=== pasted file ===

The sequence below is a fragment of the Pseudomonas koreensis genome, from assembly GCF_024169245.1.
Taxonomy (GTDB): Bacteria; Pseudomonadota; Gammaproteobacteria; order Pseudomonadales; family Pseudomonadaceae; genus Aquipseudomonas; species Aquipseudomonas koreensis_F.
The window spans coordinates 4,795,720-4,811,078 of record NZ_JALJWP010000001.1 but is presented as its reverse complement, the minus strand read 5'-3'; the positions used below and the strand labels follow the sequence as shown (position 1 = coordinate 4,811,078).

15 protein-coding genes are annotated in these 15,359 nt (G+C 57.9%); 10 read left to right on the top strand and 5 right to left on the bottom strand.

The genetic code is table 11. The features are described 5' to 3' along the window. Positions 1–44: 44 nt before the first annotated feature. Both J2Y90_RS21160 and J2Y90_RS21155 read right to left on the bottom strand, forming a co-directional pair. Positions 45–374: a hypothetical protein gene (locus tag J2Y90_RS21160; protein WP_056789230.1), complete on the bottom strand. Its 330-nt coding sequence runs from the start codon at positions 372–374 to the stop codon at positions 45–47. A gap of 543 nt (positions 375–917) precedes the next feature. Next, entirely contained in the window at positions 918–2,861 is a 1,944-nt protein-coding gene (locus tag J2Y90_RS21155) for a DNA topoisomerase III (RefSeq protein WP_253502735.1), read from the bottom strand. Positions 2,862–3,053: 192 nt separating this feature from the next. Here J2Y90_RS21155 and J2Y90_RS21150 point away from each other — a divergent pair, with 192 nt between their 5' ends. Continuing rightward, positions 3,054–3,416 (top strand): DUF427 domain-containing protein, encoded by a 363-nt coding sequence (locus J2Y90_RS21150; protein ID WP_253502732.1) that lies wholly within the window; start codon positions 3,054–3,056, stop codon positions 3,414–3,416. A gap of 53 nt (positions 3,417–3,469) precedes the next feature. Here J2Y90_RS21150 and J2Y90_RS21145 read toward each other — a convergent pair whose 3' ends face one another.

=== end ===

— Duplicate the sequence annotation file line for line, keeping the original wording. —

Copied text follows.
The sequence below is a fragment of the Pseudomonas koreensis genome, from assembly GCF_024169245.1.
Taxonomy (GTDB): Bacteria; Pseudomonadota; Gammaproteobacteria; order Pseudomonadales; family Pseudomonadaceae; genus Aquipseudomonas; species Aquipseudomonas koreensis_F.
The window spans coordinates 4,795,720-4,811,078 of record NZ_JALJWP010000001.1 but is presented as its reverse complement, the minus strand read 5'-3'; the positions used below and the strand labels follow the sequence as shown (position 1 = coordinate 4,811,078).

15 protein-coding genes are annotated in these 15,359 nt (G+C 57.9%); 10 read left to right on the top strand and 5 right to left on the bottom strand.

The genetic code is table 11. The features are described 5' to 3' along the window. Positions 1–44: 44 nt before the first annotated feature. Both J2Y90_RS21160 and J2Y90_RS21155 read right to left on the bottom strand, forming a co-directional pair. Positions 45–374: a hypothetical protein gene (locus tag J2Y90_RS21160; protein WP_056789230.1), complete on the bottom strand. Its 330-nt coding sequence runs from the start codon at positions 372–374 to the stop codon at positions 45–47. A gap of 543 nt (positions 375–917) precedes the next feature. Next, entirely contained in the window at positions 918–2,861 is a 1,944-nt protein-coding gene (locus tag J2Y90_RS21155) for a DNA topoisomerase III (RefSeq protein WP_253502735.1), read from the bottom strand. Positions 2,862–3,053: 192 nt separating this feature from the next. Here J2Y90_RS21155 and J2Y90_RS21150 point away from each other — a divergent pair, with 192 nt between their 5' ends. Continuing rightward, positions 3,054–3,416 (top strand): DUF427 domain-containing protein, encoded by a 363-nt coding sequence (locus J2Y90_RS21150; protein ID WP_253502732.1) that lies wholly within the window; start codon positions 3,054–3,056, stop codon positions 3,414–3,416. A gap of 53 nt (positions 3,417–3,469) precedes the next feature. Here J2Y90_RS21150 and J2Y90_RS21145 read toward each other — a convergent pair whose 3' ends face one another.